Does Good Writing Matter?

How important is good writing in video games, and why do you think that?

Does well-written code and “fun” gameplay matter more to you than the writing?

Do we have to choose between fun gameplay and good writing, or can we have both?

By writing, I mean the words used in cutscenes, storytelling, dialogue and more. By good, I mean something that stands out, that took some effort and makes the game enjoyable.


Filed under Video Games: Reader Q&A

3 responses to “Does Good Writing Matter?

  1. Interesting thought, I don’t think either are mutually exclusive and when working well in tandem can produce some excellent results. Digging a little deeper could draw parallels to the movie and film industry. Sometimes you just need some senseless violence and Marvel Studio films to scratch a certain dumb and fun itch whilst other times you need a good Mamet thriller. Potatoes/Tomatoes. Well written games are great but are they fun? A well written comedic game maybe but how prevalent are they?

    Liked by 2 people

    • “…I don’t think either are mutually exclusive and when working well in tandem can produce some excellent results.”

      I agree. I wonder, though, if developers and the video game “industry” think the same way. I hope they don’t forget that dumb-fun games are great, but so are games that manage to have both fun and well-written elements. And I’d like to go further and issue a challenge: I encourage more people to make games that have both.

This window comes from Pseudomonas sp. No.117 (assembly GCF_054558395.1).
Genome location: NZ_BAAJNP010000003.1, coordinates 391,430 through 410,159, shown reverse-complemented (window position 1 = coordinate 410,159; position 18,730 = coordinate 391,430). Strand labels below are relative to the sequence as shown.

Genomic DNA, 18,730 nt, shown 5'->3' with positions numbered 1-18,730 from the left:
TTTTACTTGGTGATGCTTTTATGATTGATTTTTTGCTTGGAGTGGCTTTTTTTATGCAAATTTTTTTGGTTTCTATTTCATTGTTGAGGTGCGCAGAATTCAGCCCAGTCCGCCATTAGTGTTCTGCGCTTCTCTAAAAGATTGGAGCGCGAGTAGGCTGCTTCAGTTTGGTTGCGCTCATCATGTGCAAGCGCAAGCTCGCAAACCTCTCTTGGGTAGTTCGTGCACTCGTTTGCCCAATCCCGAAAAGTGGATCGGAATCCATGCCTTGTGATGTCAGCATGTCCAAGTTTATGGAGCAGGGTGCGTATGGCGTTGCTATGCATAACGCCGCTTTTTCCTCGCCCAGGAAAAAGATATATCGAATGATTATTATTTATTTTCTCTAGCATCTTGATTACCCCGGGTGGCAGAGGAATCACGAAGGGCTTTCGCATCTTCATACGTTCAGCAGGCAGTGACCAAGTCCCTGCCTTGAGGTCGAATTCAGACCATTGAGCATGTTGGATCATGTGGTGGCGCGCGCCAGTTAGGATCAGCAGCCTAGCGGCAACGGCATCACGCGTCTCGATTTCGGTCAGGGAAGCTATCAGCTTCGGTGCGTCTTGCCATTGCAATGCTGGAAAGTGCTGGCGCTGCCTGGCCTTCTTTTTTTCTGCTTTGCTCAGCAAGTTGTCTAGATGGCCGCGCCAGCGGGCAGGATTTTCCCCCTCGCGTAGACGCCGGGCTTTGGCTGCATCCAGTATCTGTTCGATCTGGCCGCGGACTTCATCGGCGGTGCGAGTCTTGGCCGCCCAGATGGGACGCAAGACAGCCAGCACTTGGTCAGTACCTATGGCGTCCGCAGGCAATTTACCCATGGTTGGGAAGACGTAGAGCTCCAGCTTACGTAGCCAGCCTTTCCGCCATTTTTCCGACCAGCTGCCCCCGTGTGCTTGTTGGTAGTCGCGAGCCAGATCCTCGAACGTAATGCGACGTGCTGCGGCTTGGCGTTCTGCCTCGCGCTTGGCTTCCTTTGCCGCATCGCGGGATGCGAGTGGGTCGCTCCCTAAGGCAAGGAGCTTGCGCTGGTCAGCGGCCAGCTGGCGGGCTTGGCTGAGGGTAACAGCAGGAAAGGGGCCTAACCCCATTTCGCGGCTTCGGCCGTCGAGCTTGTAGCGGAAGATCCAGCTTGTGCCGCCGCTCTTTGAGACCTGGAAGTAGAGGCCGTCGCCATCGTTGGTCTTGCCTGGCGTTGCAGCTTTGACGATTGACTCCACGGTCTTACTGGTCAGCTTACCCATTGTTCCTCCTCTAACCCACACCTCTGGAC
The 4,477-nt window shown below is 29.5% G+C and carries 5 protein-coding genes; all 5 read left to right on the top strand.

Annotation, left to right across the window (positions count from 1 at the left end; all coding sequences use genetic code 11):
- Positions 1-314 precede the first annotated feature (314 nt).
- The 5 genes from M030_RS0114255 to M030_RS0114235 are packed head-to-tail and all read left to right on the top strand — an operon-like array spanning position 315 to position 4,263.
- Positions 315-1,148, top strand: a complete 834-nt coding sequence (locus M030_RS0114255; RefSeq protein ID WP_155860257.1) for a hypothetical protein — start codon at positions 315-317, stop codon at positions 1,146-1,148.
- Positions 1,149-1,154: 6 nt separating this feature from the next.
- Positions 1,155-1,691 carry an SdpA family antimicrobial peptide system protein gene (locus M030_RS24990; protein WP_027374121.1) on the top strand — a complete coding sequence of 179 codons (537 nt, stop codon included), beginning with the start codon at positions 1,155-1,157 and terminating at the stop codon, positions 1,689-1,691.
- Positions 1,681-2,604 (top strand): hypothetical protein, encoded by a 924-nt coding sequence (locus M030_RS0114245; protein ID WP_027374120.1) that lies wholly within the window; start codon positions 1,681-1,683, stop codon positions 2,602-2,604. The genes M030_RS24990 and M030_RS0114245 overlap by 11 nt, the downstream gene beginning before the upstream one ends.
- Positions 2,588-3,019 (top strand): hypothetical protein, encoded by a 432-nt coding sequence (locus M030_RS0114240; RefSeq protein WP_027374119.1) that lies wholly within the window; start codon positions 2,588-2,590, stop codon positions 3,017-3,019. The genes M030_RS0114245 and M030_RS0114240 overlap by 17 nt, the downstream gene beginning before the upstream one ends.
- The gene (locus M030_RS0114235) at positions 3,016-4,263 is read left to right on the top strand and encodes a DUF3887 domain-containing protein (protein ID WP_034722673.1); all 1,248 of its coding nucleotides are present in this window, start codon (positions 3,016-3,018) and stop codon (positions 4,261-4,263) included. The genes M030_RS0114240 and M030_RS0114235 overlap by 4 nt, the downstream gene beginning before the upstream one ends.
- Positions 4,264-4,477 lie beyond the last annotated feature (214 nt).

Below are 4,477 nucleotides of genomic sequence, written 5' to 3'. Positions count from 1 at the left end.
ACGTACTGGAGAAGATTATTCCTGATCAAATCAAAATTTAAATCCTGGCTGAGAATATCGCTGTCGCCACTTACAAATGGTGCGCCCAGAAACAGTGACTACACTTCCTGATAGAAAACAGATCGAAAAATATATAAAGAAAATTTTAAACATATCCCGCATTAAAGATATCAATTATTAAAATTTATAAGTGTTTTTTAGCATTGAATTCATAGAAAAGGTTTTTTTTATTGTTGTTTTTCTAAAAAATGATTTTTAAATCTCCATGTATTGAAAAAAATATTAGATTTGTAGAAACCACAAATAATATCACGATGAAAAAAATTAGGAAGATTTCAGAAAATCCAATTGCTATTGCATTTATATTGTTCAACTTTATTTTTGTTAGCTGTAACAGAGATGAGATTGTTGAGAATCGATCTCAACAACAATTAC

2. I would say good writing matters if that’s the kind of game you’re trying to make. That said, a well-written game is going to look a lot different from a well-written film (or book or show). A lot of developers, most obviously Naughty Dog, tried to get away with inserting non-interactive storytelling techniques into an interactive medium, and the results were pretty clumsy more often than not. It’s important to know that some techniques we’ve been using for centuries simply do not work in this medium. The opposite holds true too; things that would be signs of bad writing in most mediums (such as having a detailed plan that proceeds to go off without a hitch) are suddenly perfectly viable in this medium. It doesn’t mean the medium is bad for telling stories; it just means you need to employ different techniques when approaching it. As such, when I think of the best story-heavy games, I tend to cite things like Undertale, OneShot, and Planescape: Torment over anything Naughty Dog has produced.

    Liked by 2 people

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